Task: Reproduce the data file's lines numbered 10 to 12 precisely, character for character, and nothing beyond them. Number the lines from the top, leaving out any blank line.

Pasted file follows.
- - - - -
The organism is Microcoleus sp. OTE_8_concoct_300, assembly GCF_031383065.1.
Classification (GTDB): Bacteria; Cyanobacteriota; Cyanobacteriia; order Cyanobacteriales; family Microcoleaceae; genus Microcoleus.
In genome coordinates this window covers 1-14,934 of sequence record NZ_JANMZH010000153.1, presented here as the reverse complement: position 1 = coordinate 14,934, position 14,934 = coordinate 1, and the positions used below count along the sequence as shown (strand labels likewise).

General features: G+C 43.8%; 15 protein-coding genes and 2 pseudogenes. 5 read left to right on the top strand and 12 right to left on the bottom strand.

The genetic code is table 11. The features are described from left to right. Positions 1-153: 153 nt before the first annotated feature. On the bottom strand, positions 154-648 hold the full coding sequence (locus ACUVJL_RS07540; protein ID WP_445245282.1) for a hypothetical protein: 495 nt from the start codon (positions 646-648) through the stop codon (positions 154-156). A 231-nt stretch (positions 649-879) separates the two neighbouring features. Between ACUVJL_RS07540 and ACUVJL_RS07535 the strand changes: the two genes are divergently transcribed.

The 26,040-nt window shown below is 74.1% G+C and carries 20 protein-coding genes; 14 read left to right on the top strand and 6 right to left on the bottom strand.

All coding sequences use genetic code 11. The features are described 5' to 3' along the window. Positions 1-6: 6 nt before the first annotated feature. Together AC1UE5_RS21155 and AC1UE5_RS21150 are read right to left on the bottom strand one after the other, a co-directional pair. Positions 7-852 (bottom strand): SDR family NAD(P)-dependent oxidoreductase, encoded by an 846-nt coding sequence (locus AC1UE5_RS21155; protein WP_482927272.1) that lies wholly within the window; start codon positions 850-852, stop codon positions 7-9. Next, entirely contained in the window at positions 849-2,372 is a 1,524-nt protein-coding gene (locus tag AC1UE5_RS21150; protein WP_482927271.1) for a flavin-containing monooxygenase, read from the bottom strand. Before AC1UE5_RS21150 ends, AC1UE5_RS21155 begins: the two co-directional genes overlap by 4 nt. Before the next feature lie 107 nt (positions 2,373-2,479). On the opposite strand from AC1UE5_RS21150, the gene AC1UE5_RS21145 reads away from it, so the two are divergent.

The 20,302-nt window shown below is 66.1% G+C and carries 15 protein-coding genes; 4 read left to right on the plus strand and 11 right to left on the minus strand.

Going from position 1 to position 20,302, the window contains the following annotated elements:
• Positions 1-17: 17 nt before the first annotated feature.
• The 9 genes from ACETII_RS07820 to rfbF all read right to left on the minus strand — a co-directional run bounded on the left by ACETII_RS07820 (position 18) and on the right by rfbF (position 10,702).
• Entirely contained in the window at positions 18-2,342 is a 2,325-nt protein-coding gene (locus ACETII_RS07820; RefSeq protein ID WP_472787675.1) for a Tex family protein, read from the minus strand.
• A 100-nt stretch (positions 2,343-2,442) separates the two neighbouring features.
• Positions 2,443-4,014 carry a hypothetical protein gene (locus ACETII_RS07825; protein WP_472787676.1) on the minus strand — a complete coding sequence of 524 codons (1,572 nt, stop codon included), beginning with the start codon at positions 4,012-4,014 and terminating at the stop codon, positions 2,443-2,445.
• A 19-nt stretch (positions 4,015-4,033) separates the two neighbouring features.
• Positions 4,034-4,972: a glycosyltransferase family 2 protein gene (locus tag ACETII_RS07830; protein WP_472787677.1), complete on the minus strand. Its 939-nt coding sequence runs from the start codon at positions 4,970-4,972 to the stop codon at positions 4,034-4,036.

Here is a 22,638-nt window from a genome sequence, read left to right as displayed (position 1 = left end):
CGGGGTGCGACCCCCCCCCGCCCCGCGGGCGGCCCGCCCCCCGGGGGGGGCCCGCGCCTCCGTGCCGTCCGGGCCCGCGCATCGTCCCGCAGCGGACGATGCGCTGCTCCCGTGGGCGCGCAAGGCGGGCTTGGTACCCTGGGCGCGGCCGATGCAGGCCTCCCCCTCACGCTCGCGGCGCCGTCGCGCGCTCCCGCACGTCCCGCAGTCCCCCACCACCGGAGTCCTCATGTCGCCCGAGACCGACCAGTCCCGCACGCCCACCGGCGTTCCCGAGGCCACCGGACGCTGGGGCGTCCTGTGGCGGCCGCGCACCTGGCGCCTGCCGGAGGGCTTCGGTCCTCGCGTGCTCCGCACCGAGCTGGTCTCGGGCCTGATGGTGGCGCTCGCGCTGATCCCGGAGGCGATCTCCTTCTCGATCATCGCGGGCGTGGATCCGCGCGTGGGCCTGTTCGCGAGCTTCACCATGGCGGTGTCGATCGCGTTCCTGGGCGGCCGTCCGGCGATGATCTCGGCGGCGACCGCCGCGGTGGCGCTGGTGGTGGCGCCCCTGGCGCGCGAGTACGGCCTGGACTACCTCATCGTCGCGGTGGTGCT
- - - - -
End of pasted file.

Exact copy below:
• Positions 1-17: 17 nt before the first annotated feature.
• The 9 genes from ACETII_RS07820 to rfbF all read right to left on the minus strand — a co-directional run bounded on the left by ACETII_RS07820 (position 18) and on the right by rfbF (position 10,702).
• Entirely contained in the window at positions 18-2,342 is a 2,325-nt protein-coding gene (locus ACETII_RS07820; RefSeq protein ID WP_472787675.1) for a Tex family protein, read from the minus strand.